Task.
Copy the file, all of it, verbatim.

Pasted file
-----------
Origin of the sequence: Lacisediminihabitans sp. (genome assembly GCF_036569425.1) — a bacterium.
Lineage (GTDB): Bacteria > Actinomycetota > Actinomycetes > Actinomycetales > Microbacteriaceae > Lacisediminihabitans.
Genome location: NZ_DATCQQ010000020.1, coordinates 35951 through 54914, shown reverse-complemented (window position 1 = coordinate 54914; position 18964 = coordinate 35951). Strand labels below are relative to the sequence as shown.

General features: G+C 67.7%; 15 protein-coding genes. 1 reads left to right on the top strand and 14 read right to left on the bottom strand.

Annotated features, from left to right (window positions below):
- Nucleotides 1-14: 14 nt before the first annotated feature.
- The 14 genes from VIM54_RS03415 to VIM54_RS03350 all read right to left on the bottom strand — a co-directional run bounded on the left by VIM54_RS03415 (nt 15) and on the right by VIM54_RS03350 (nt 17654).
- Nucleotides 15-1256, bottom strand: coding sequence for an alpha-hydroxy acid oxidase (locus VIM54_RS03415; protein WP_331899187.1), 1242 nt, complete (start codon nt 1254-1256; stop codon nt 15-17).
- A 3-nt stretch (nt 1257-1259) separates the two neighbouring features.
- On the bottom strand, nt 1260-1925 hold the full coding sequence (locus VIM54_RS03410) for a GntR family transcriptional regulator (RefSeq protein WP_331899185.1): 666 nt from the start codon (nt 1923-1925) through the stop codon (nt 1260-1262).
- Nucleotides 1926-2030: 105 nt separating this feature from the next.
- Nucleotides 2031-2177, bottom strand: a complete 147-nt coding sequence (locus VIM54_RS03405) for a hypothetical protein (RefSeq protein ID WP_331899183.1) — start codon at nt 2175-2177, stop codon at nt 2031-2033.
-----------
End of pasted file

Origin of the sequence: Lacisediminihabitans sp. (genome assembly GCF_036569425.1) — a bacterium.
Lineage (GTDB): Bacteria > Actinomycetota > Actinomycetes > Actinomycetales > Microbacteriaceae > Lacisediminihabitans.
Genome location: NZ_DATCQQ010000020.1, coordinates 35951 through 54914, shown reverse-complemented (window position 1 = coordinate 54914; position 18964 = coordinate 35951). Strand labels below are relative to the sequence as shown.

General features: G+C 67.7%; 15 protein-coding genes. 1 reads left to right on the top strand and 14 read right to left on the bottom strand.

Annotated features, from left to right (window positions below):
- Nucleotides 1-14: 14 nt before the first annotated feature.
- The 14 genes from VIM54_RS03415 to VIM54_RS03350 all read right to left on the bottom strand — a co-directional run bounded on the left by VIM54_RS03415 (nt 15) and on the right by VIM54_RS03350 (nt 17654).
- Nucleotides 15-1256, bottom strand: coding sequence for an alpha-hydroxy acid oxidase (locus VIM54_RS03415; protein WP_331899187.1), 1242 nt, complete (start codon nt 1254-1256; stop codon nt 15-17).
- A 3-nt stretch (nt 1257-1259) separates the two neighbouring features.
- On the bottom strand, nt 1260-1925 hold the full coding sequence (locus VIM54_RS03410) for a GntR family transcriptional regulator (RefSeq protein WP_331899185.1): 666 nt from the start codon (nt 1923-1925) through the stop codon (nt 1260-1262).
- Nucleotides 1926-2030: 105 nt separating this feature from the next.
- Nucleotides 2031-2177, bottom strand: a complete 147-nt coding sequence (locus VIM54_RS03405) for a hypothetical protein (RefSeq protein ID WP_331899183.1) — start codon at nt 2175-2177, stop codon at nt 2031-2033.